At AFL-CIO Now, editor Tula Connell addresses a central question of the 2012 campaign, “Republican or Democratic President? Which Is Better for Your Pocketbook?” with some facts Dems would be smart to master in the weeks ahead. In her review of a new book, “Bulls, Bears and the Ballot Box: How the Performance of Our Presidents Has Impacted Your Wallet” by Bob Deitrick and Lew Goldfarb, Connell explains:
Let’s say you had $100,000 in a 401(k) account in 1993, at the beginning of President Clinton’s eight years in office, and had withdrawn it in 2001 when he left. You would have amassed $341,894. If you invested the same amount in 2001, when President George W. Bush took office, and withdrawn it eight years later, you actually would have lost money, holding only $64,990…a difference of $277,000 between the two presidential terms.
The book was obviously published before President Obama finished his first term. But it does include evaluations for the last 13 presidents, with their criteria explained. You can see evaluations for each one by clicking on the widget at the top of this webpage. Further, adds Connell:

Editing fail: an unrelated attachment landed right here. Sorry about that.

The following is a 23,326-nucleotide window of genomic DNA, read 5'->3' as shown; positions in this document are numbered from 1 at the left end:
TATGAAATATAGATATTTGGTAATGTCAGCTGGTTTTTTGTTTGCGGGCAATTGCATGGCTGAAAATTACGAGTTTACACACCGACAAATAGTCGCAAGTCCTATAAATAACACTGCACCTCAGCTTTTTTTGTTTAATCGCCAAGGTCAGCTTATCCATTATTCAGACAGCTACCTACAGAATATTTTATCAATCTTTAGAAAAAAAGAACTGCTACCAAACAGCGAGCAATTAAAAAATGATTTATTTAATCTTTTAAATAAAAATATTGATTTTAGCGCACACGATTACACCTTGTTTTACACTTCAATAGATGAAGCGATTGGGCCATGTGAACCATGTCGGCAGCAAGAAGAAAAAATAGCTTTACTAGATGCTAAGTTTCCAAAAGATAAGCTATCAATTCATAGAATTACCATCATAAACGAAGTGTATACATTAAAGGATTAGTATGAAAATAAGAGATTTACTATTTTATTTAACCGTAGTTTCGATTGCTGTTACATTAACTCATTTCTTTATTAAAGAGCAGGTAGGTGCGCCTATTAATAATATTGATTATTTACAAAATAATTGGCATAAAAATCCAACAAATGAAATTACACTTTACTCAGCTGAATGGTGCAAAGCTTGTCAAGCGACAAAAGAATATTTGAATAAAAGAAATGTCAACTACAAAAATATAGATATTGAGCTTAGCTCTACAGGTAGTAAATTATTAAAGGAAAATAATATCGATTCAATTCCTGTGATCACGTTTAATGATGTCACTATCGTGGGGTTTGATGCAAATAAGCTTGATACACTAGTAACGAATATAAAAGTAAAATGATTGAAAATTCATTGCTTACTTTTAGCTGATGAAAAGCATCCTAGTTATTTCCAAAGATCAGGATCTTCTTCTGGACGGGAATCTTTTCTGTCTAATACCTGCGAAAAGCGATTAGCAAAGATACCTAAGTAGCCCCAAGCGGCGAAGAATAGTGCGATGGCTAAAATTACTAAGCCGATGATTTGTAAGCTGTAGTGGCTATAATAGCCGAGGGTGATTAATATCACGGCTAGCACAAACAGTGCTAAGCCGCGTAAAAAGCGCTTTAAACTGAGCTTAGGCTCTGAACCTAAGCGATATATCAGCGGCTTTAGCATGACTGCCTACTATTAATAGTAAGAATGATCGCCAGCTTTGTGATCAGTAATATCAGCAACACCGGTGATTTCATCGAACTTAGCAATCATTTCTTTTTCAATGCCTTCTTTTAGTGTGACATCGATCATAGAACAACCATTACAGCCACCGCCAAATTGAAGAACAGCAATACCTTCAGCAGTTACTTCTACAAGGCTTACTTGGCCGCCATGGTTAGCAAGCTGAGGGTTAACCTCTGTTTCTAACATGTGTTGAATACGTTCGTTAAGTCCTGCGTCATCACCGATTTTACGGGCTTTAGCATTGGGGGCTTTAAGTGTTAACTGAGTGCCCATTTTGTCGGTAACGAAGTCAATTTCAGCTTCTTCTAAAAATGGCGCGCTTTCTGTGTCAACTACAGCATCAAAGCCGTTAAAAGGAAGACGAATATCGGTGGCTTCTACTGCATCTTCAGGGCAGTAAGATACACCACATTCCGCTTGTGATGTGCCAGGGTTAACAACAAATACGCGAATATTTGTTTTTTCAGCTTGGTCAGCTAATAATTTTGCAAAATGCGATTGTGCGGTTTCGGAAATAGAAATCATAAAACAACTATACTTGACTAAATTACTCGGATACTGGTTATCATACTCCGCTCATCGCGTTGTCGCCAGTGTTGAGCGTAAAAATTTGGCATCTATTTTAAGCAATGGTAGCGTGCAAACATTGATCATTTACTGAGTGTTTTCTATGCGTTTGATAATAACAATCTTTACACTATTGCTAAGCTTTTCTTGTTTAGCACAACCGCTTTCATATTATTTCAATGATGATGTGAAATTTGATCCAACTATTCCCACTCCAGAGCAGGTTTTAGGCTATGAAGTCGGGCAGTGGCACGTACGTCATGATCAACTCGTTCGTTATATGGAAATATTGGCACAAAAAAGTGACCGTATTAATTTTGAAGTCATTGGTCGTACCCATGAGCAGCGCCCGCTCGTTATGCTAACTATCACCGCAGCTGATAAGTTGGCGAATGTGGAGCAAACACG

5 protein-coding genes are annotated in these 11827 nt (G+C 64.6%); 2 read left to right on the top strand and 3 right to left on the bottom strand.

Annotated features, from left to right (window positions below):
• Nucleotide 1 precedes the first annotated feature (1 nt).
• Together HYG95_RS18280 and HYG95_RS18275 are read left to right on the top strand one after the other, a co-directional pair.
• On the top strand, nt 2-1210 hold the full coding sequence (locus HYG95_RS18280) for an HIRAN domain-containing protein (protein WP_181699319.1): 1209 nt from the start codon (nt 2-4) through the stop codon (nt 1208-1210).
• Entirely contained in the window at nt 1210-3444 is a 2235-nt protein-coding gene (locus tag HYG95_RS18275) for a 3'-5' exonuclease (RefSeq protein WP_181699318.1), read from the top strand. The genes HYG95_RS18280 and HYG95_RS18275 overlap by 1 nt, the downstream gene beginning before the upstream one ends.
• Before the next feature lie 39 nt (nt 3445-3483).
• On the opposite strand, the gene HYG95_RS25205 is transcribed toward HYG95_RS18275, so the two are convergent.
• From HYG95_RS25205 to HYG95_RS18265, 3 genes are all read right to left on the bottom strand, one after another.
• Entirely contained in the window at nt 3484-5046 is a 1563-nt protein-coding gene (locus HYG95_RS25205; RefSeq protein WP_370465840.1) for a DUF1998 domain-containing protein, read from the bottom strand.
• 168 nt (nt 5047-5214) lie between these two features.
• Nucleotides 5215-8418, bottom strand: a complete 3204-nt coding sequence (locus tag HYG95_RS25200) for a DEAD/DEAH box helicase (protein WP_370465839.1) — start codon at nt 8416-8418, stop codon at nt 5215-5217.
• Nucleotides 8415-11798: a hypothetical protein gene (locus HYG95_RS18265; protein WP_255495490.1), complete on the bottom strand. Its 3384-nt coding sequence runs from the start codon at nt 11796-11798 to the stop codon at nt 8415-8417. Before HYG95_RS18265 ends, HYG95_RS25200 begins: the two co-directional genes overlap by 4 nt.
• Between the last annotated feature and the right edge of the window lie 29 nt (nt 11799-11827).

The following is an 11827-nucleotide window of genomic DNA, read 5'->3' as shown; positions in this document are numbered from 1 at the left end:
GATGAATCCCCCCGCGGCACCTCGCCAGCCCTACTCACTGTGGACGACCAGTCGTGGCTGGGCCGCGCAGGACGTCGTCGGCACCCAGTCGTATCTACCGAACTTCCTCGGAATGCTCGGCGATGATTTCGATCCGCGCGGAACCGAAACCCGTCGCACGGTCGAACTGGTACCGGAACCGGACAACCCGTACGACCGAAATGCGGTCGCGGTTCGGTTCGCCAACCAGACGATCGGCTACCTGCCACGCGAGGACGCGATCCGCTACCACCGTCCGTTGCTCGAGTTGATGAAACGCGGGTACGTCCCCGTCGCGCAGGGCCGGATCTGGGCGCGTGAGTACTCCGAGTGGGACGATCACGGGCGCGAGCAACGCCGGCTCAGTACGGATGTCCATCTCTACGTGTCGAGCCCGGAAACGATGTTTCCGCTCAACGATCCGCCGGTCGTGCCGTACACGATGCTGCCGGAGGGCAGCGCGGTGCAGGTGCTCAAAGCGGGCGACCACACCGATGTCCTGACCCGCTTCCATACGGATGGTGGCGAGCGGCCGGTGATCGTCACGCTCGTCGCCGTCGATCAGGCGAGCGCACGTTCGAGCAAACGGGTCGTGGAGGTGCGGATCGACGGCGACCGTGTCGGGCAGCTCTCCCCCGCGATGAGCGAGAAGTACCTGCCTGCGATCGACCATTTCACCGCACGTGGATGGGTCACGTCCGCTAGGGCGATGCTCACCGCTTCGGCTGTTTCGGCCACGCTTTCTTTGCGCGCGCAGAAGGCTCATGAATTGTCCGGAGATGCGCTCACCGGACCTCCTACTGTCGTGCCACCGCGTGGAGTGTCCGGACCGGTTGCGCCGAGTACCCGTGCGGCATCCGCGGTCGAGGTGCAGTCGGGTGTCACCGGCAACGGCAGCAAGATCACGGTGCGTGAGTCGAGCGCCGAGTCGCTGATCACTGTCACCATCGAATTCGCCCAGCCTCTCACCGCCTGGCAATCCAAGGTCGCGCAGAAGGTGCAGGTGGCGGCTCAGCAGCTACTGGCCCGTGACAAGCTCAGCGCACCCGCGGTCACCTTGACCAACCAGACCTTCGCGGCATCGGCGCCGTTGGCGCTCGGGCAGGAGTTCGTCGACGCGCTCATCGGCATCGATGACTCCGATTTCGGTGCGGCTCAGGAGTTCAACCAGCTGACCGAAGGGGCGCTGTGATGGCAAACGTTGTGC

Topping the list for boosting the nation’s finances under this ranking are John Kennedy and Lyndon Johnson–combined because Kennedy did not finish his term. Second place is a tie between Franklin Roosevelt and Bill Clinton. The highest-ranking Republican is Dwight Eisenhower, who created the national (read: federal government-funded) interstate system, Goldfarb said. The lowest of all: Hoover.
Although unemployment statistics, especially the monthly rate, get ample media coverage and attention from voters, the authors believe smart voters should pay attention to other indicators. As Connell quotes Deitrick and Goldfarb,
We believe that readers need to understand that whom they decide to vote for is very important to their personal bottom line, to their net worth and to their retirement and children’s education. We believe that Americans should consider voting for the economic wallet, for their IRA, their 401(k), their 403(b) plan and their kids’ 529 plan as well.
In addition to voters, presidential candidates and their advisers may benefit from the book’s “Presidential Rules for Economic Success (PRES Rules),” which the authors developed from the policies of the more successful of the 13 presidents.